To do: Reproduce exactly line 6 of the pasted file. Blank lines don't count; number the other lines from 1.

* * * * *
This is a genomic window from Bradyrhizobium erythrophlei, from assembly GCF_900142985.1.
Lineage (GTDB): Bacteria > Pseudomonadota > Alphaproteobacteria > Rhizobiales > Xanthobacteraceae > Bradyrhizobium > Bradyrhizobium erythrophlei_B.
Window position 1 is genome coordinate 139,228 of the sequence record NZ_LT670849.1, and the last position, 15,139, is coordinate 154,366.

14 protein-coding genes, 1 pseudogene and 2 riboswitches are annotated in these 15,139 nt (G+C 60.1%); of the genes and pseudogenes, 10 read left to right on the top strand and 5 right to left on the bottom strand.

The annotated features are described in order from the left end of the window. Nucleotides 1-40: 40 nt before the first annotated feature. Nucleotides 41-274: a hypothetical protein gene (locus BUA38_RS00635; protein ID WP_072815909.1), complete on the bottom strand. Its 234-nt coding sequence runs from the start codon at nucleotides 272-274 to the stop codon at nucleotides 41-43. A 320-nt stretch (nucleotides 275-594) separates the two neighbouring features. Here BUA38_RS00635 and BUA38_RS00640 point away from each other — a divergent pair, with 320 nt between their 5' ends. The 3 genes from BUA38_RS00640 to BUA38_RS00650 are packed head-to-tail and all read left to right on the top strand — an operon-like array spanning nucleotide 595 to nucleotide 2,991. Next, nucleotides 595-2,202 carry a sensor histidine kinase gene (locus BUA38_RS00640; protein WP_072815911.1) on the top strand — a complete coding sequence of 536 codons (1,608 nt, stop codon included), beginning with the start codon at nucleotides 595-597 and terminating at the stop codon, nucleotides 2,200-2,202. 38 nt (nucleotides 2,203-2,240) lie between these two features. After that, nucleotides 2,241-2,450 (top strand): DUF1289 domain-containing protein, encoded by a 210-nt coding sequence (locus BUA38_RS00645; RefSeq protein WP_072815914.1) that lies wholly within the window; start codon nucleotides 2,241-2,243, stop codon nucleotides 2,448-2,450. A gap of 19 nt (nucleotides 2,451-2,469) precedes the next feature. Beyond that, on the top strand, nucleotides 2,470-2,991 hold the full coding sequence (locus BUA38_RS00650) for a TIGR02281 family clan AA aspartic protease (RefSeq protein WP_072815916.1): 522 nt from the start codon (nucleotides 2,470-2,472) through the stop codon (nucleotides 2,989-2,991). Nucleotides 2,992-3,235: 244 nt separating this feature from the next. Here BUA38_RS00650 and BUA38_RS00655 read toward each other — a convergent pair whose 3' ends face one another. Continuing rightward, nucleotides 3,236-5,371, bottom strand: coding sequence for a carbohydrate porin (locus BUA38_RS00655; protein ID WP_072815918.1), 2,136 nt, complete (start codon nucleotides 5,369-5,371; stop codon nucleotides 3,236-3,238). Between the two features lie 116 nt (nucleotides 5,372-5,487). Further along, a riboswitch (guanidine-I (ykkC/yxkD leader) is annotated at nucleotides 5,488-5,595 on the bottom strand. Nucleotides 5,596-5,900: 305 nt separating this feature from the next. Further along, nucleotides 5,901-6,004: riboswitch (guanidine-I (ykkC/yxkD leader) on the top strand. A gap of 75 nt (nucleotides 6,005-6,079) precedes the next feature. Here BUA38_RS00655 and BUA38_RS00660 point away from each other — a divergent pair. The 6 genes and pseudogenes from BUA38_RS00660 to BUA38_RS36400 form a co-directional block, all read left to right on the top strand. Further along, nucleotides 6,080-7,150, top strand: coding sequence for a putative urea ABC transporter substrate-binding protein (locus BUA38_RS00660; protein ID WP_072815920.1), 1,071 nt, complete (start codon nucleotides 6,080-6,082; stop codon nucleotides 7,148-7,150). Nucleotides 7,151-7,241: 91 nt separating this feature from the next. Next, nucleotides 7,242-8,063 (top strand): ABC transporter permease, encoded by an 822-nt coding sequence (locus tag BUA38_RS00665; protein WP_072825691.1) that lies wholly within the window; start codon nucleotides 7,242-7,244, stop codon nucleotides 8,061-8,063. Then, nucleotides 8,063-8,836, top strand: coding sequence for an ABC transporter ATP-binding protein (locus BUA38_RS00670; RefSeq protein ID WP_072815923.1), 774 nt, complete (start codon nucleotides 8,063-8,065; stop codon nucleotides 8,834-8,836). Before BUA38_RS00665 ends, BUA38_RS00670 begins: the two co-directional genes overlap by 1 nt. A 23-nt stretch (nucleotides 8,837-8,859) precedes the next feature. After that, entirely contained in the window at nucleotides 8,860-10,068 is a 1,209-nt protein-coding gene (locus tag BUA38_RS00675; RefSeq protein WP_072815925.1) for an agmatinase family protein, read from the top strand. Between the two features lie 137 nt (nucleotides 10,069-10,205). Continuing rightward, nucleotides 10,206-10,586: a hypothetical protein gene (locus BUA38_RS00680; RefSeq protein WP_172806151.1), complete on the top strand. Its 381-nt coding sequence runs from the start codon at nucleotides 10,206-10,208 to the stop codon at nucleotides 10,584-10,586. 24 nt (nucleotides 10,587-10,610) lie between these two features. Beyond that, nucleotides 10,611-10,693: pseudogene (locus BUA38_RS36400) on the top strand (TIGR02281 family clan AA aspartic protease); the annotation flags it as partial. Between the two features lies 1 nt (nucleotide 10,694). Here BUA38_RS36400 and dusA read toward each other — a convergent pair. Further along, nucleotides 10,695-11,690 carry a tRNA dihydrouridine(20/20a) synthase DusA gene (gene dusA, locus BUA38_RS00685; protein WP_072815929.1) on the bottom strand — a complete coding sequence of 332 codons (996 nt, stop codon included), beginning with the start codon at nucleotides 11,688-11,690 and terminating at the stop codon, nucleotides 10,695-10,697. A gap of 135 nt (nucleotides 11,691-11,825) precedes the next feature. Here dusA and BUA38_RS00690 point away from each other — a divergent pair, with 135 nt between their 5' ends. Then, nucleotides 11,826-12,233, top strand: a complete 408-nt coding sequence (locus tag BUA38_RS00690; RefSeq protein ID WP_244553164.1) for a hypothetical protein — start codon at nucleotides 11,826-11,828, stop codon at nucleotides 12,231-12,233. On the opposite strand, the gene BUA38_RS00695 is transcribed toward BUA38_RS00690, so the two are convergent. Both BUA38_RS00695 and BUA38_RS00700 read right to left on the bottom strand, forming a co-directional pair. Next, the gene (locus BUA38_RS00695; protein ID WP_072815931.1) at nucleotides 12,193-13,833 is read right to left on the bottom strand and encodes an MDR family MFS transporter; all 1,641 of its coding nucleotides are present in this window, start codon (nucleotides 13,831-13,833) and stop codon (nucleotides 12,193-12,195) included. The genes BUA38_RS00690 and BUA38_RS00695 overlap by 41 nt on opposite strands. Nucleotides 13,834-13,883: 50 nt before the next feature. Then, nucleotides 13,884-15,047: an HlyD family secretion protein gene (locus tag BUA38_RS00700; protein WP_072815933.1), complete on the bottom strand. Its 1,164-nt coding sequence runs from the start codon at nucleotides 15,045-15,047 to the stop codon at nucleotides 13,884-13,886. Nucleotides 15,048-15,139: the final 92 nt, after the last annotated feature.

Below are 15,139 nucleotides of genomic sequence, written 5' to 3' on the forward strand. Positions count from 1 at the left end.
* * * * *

Below are 15,139 nucleotides of genomic sequence, written 5' to 3' on the forward strand. Positions count from 1 at the left end.